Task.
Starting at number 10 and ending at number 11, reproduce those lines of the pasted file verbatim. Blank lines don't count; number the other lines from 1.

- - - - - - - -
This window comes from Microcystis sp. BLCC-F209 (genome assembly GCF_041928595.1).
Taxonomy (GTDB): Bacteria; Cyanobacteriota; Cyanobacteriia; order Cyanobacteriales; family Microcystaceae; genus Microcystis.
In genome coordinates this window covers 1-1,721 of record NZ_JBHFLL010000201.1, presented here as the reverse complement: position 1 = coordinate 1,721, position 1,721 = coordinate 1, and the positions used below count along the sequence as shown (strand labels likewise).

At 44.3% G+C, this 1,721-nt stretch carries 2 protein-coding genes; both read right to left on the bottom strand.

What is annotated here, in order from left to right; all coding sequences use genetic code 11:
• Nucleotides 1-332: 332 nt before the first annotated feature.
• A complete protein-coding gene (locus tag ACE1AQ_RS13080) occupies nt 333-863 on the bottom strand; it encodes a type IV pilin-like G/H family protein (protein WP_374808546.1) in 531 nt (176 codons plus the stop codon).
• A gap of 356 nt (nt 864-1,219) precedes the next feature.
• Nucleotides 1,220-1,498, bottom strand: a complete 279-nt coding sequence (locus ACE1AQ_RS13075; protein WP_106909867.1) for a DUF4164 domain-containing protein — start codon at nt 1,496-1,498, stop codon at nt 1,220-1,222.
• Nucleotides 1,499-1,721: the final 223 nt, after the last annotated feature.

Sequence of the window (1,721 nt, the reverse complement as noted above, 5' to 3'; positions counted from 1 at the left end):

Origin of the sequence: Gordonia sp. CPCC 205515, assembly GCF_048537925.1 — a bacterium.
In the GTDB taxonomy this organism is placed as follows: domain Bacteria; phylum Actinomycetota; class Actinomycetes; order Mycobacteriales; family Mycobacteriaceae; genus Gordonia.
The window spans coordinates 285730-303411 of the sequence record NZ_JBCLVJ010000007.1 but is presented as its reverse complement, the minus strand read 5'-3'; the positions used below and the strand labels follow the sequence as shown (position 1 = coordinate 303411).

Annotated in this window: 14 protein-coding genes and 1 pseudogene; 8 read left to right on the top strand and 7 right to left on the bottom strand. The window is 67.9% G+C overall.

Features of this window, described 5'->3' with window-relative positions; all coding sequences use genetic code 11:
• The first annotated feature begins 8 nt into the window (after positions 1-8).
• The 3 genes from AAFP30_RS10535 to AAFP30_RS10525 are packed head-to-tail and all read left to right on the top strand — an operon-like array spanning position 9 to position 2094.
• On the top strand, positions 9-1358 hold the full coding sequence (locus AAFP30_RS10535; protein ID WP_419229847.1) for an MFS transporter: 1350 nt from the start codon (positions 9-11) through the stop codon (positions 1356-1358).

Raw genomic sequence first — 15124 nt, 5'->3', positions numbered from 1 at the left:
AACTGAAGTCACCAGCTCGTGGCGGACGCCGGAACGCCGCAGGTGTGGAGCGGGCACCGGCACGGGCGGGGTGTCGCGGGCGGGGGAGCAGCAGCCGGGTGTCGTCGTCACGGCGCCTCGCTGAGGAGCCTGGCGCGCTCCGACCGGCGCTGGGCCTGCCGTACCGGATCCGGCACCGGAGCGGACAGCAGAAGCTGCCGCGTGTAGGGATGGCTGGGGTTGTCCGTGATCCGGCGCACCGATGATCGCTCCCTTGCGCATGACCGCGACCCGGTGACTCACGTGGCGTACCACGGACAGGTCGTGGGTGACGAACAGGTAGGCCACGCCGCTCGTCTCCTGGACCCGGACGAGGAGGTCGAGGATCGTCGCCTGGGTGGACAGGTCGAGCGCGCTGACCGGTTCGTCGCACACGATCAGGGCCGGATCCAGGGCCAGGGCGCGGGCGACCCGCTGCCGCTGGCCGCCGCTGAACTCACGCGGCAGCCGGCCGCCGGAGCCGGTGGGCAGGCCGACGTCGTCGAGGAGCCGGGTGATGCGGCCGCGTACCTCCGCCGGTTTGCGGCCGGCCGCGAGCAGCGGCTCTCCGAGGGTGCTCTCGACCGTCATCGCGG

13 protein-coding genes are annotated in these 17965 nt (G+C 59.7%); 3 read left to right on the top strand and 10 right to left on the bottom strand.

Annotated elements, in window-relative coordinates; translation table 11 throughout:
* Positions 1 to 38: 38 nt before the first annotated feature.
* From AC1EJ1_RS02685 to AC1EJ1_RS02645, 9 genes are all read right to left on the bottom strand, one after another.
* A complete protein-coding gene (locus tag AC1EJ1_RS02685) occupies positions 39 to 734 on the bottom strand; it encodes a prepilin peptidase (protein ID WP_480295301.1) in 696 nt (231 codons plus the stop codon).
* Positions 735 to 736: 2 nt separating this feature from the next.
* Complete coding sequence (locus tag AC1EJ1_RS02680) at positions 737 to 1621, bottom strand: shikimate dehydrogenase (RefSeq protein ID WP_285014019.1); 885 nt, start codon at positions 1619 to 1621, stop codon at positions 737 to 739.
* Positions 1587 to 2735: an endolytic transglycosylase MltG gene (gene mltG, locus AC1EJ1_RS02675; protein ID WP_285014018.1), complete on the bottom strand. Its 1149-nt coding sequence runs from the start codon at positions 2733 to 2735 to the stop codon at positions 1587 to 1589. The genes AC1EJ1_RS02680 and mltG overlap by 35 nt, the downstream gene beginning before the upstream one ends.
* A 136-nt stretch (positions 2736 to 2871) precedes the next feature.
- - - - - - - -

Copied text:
• Nucleotides 1,499-1,721: the final 223 nt, after the last annotated feature.

Sequence of the window (1,721 nt, the reverse complement as noted above, 5' to 3'; positions counted from 1 at the left end):